Mon. Sep 25th, 2023

Benjamin Netanyahu’s incoming hard-line government has put West Bank settlement expansion at the top of its list of priorities a day before it is set to be sworn into office.
Mr Netanyahu’s Likud party released the new government’s policy guidelines on Wednesday, the first of which was is that it will “advance and develop settlement in all parts of the land of Israel — in the Galilee, Negev, Golan Heights, and Judea and Samaria” — the Biblical names for the West Bank.
Most of the international community considers Israel’s West Bank settlements illegal and an obstacle to peace with the Palestinians.
In response to a request for comment, the Palestinian leadership emphasised that the Israeli-Palestinian conflict can be resolved only through the establishment of a Palestinian state with east Jerusalem as its capital.
Without a negotiated two-state solution, “there will be no peace, security or stability in the region,” said Nabil Abu Rdeneh, a spokesman for Palestinian President Mahmoud Abbas.
Mr Netanyahu’s new government — the most religious and hard-line in Israel’s history — is made up of ultra-Orthodox parties, an ultranationalist religious faction and his Likud party. It is to be sworn in on Thursday.
The commitment on settlements could put the new government on a collision course with its closest allies, including the United States, which opposes settlement construction on occupied territories.
Israel captured the West Bank in 1967 along with the Gaza Strip and east Jerusalem. The Palestinians seek the West Bank as the heartland of a future independent state. In the decades since, Israel has constructed dozens of Jewish settlements there that are now home to around 500,000 Israelis living alongside around 2.5 million Palestinians.
Several of Mr Netanyahu’s key allies, including most of the Religious Zionism party, are ultranationalist West Bank settlers.
On Wednesday, incoming finance minister Bezalel Smotrich said in an article published by the Wall Street Journal that there would be no “changing the political or legal status” of the West Bank, running contrary to years of advocating annexation of the entire territory.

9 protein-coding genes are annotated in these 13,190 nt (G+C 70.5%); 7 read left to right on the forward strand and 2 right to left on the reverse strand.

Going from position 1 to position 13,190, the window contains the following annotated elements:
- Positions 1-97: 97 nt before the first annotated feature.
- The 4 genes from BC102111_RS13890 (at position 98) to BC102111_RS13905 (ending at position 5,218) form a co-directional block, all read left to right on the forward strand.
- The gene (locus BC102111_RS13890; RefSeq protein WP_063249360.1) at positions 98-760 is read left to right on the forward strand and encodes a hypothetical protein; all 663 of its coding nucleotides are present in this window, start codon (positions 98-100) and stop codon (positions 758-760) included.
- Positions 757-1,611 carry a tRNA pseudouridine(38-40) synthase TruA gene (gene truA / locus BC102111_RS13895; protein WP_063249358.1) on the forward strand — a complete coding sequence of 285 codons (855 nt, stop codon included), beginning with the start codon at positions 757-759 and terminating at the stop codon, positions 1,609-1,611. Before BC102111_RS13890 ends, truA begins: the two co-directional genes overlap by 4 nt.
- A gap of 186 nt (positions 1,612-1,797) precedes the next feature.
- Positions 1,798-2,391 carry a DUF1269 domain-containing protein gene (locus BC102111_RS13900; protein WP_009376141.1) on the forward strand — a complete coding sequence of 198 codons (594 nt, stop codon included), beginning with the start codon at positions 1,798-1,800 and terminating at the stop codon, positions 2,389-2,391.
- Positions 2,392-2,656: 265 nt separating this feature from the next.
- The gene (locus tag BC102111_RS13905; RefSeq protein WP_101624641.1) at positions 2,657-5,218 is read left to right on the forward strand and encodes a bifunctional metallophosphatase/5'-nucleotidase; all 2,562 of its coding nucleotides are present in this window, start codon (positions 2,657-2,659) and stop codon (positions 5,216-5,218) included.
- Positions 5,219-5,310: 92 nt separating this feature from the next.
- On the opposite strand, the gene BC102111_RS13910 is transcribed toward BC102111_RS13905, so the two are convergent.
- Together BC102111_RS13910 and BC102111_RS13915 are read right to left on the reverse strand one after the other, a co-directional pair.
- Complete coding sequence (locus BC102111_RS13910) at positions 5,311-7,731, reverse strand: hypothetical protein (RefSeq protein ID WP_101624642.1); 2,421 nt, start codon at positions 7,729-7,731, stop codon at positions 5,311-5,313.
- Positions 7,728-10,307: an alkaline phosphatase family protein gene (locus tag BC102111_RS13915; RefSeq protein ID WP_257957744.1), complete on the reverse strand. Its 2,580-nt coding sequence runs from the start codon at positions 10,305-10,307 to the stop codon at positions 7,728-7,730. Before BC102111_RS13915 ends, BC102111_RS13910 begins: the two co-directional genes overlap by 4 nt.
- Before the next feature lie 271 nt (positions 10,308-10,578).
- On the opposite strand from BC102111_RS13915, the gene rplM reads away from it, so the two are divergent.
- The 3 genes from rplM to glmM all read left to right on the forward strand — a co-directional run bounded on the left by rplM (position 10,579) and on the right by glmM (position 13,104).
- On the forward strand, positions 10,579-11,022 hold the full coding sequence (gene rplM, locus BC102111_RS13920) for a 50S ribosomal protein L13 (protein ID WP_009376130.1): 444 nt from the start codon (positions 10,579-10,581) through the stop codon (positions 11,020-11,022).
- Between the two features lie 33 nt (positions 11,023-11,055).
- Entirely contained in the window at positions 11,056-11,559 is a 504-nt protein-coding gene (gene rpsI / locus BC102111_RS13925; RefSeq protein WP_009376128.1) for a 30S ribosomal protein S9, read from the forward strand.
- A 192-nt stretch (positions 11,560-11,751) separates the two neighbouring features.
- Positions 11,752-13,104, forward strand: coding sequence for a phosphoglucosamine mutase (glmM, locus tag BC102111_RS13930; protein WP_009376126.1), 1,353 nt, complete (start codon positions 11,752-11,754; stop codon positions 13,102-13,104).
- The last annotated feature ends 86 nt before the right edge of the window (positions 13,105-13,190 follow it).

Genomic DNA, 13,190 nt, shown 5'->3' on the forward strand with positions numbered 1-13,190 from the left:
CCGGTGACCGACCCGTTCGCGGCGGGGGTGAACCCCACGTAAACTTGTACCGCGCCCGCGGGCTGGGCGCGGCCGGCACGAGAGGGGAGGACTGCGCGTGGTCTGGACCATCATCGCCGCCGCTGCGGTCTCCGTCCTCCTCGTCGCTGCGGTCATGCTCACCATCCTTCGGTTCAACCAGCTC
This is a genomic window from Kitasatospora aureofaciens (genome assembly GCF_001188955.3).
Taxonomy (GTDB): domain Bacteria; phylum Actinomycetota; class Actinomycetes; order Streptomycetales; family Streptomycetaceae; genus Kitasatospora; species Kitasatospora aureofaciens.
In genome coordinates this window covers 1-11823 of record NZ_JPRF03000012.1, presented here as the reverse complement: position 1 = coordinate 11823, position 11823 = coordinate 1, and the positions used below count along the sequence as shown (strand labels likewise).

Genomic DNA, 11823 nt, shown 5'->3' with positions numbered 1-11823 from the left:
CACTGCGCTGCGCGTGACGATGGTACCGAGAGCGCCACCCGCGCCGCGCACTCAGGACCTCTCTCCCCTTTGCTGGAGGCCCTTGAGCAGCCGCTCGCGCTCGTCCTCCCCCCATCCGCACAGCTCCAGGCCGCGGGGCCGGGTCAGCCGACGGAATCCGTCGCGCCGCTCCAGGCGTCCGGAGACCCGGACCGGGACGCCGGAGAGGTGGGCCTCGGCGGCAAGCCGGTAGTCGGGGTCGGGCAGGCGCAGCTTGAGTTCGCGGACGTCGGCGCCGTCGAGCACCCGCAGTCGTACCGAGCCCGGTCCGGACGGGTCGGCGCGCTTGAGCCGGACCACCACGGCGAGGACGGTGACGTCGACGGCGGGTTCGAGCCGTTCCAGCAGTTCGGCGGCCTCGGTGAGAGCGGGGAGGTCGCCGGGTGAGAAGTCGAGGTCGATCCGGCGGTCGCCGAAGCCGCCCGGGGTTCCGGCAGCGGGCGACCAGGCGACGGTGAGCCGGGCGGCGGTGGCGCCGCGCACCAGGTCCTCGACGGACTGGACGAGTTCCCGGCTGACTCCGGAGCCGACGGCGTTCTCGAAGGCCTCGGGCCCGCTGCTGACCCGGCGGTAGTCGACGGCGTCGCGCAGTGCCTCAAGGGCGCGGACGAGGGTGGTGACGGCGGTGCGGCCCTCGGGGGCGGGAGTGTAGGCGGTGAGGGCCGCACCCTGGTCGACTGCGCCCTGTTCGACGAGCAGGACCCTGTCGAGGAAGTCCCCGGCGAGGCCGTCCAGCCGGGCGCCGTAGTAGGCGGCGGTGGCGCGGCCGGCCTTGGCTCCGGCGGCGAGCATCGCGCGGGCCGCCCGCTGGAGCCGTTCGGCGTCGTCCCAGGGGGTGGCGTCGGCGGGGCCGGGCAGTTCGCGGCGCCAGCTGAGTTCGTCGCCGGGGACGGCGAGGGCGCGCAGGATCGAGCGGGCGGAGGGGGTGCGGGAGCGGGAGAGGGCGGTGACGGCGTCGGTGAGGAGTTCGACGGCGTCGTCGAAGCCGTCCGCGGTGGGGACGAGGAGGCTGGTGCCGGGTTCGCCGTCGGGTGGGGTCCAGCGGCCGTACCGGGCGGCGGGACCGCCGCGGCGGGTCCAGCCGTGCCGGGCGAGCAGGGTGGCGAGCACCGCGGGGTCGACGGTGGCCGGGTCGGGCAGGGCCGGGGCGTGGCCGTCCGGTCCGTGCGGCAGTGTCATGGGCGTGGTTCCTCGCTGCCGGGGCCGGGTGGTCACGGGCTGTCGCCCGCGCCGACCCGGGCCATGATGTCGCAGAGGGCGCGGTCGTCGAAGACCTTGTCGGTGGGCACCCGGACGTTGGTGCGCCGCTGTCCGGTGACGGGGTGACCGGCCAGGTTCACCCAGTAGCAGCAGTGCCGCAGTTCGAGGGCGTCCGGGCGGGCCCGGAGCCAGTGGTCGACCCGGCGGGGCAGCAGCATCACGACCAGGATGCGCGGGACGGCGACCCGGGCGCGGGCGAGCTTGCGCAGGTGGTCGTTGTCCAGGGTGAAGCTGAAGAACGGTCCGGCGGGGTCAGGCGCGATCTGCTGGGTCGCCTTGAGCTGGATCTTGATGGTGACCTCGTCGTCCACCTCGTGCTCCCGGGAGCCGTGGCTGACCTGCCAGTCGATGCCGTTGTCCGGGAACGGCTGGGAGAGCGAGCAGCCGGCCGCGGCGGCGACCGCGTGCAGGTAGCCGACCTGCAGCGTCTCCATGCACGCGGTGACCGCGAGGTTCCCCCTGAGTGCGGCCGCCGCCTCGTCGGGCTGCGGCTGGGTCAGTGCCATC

He levelled criticism at the “feckless military government” that manages civilian affairs for Israeli settlers, including himself. Mr Smotrich is set to assume control over the military government in the occupied West Bank under his second role — a newly created position as a minister in the Defence Ministry.
Mr Netanyahu is returning to power after he was ousted from office last year after serving as prime minister from 2009 to 2021. He will take office while on trial for allegedly accepting bribes, breach of trust and fraud, charges he denies.
Mr Netanyahu’s partners are seeking widespread policy reforms that could alienate large swathes of the Israeli public, raise tensions with the Palestinians, and put the country on a collision course with the United States and American Jewry.
The Biden administration has said it strongly opposes settlement expansion and has rebuked the Israeli government for it in the past.
Earlier on Wednesday, Israel’s figurehead president expressed “deep concern” about the incoming government and its positions on LGBTQ rights, racism and the country’s Arab minority in a rare meeting called with Itamar Ben-Gvir, one of the coalition’s most radical members.
President Isaac Herzog met with Mr Ben-Gvir, head of the Jewish Power faction and heir to the outlawed politician Meir Kahane, after members of his party called for the legalisation of discrimination against LGBTQ people based on religious belief.
Mr Herzog’s office said the president urged Mr Ben-Gvir to “calm the stormy winds and to be attentive to and internalise the criticism” about the incoming government’s stance on LGBTQ issues, Palestinian citizens of Israel, and a Bill to remove a ban on politicians supporting racism and terrorism from serving in the Knesset, Israel’s parliament.
The government platform also mentioned that the loosely defined rules governing holy sites, including Jerusalem’s flashpoint shrine known to Jews as the Temple Mount and to Muslims as the Al-Aqsa Mosque compound, would remain the same.
Mr Ben-Gvir and other Religious Zionism politicians had called for the “status quo” to be changed to allow Jewish prayer at the site, a move that risked inflaming tensions with the Palestinians. The status of the site is the emotional epicentre of the decades-long Israeli-Palestinian conflict.
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